The Albuquerque Water Utility Authority is taking a new approach this year: Instead of punishing water wasters, they want to try and educate them first.
Usually, residents who are wasting water are hit with a fine on their first offense, but that won’t be the case this year.
In New Mexico, every drop of water is precious. On average, Albuquerque sees less than 10 inches of rain a year.
“We live in an arid climate so we have to maximize the use of our water,” said Bruce Thomson, a University of New Mexico research professor.
Greg Miller, a landscape architect with MRWM, says it takes about 44 inches of rain to keep a lawn alive.
“When we get eight inches of rain a year, we have to make up that deficit somewhere,” said Greg Miller.
It’s no surprise that 40 percent of Albuquerque’s water goes to irrigation. Meanwhile, 90 percent of wasted water is due to problems with irrigation systems, such as leaks, especially below ground.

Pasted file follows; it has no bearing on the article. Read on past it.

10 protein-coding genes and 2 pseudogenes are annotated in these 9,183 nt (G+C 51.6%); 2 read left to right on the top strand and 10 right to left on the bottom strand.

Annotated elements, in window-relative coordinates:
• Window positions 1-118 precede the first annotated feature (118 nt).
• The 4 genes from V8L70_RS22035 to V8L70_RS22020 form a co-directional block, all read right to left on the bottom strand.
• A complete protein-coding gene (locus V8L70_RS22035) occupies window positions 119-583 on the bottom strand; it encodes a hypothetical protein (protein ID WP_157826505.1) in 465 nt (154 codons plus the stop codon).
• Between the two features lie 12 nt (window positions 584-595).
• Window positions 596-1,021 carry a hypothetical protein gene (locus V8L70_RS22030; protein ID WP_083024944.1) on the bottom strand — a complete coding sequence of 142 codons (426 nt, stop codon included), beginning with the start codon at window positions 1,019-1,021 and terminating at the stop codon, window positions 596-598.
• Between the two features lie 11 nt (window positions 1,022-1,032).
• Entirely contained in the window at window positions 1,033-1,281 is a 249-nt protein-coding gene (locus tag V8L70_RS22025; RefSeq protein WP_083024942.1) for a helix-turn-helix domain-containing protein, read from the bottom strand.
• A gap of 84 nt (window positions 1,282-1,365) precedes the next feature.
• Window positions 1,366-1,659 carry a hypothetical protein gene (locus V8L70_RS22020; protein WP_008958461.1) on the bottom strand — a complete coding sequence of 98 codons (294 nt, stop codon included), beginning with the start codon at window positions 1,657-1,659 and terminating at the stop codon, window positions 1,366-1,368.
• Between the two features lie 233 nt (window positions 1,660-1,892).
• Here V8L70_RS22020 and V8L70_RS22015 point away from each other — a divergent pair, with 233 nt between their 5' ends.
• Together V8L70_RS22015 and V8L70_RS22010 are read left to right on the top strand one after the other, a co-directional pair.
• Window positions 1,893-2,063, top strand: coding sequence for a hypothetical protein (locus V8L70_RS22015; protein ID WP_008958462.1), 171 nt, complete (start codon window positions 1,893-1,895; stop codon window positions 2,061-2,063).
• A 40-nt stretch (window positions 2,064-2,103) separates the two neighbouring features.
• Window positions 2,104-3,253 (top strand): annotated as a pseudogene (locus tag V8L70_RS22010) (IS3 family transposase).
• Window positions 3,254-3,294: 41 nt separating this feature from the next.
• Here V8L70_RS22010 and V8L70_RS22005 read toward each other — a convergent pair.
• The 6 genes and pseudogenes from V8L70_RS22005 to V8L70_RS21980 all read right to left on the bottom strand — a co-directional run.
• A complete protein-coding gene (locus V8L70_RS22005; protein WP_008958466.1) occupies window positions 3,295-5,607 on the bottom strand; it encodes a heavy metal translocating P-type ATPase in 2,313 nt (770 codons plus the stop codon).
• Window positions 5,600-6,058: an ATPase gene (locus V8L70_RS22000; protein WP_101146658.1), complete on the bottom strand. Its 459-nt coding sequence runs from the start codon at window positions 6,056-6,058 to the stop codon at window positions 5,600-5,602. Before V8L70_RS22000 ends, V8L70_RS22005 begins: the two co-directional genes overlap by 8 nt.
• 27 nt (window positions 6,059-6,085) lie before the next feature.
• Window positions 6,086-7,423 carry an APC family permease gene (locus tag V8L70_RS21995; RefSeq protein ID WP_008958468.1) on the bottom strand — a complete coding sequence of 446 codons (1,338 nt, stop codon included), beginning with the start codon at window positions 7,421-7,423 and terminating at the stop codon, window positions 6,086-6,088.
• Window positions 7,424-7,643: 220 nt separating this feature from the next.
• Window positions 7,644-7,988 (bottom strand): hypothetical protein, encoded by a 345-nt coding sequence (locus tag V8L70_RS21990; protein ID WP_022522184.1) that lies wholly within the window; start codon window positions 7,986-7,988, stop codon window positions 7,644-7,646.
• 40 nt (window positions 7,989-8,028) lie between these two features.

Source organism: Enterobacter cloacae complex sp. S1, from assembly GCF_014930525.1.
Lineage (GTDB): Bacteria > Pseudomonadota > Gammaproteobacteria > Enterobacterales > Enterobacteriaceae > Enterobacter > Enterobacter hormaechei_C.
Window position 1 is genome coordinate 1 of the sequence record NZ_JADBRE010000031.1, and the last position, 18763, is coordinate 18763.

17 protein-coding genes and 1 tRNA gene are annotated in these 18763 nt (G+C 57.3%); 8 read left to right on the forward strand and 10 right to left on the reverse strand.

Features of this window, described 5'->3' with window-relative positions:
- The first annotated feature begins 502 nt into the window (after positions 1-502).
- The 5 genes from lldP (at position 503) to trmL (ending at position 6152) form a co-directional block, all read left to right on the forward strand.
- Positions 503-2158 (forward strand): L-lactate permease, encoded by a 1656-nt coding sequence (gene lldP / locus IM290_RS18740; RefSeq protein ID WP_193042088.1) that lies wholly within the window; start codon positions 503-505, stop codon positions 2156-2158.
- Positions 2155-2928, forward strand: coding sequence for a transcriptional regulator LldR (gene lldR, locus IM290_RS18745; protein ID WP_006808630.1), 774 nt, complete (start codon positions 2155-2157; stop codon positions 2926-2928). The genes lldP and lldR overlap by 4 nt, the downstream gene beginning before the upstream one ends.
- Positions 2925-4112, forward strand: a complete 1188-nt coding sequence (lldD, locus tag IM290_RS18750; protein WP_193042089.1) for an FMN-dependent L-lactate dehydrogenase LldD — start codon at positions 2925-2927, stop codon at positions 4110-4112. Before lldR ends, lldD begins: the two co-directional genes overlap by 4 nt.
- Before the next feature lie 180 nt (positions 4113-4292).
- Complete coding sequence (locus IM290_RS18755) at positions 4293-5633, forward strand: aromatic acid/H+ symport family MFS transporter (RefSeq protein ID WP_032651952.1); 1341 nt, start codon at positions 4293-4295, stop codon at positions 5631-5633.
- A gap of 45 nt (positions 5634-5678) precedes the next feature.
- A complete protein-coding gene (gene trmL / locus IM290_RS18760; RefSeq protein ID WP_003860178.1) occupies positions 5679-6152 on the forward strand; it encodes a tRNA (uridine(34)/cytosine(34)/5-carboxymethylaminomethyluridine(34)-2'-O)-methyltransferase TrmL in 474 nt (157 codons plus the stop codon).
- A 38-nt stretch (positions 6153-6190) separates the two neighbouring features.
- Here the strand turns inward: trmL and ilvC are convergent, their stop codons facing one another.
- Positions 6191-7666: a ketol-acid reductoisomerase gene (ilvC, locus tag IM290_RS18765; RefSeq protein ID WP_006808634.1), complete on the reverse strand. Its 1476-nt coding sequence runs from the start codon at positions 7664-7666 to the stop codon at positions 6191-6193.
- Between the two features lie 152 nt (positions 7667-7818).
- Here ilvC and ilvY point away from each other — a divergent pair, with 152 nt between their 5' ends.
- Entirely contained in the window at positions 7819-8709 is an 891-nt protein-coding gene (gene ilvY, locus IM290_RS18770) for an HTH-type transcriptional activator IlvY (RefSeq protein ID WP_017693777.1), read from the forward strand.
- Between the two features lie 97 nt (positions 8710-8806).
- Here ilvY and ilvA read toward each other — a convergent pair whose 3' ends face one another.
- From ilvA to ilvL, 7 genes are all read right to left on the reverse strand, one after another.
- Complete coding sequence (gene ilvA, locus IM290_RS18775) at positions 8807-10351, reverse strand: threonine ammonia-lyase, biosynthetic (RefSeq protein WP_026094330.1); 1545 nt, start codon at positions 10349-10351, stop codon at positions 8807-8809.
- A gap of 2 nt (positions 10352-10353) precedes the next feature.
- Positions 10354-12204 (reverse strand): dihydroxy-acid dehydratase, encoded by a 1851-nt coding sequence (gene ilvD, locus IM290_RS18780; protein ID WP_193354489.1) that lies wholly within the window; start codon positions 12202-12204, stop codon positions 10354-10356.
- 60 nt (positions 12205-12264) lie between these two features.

“A lot of times just replacing or repairing an irrigation system could make a big help,” said Greg Miller.
That’s why the Water Authority is making changes to its Water Waste Ordinance. Instead of slapping a wasteful resident with a fine for a first offense, they’ll start with a warning.
“We want to give folks an opportunity to fix whatever problems are causing the water waste before we get punitive with a fine,” said David Morris, Albuquerque Water Utility Authority.
The Water Authority says if protecting our resources isn’t incentive enough, the shock of seeing your water bill might be.
“If you have a leak or a problem you’re not fixing it could run up to hundreds, maybe even thousands of dollars, depending on the size of your yard,” said Morris.
That warning comes with 15 days to fix the problem. The Water Authority is also offering free irrigation consultations.
KRQE News 13 asked what neighborhoods in Albuquerque use the most water. According to the Water Authority, the Tanoan Country Club area is high on the list.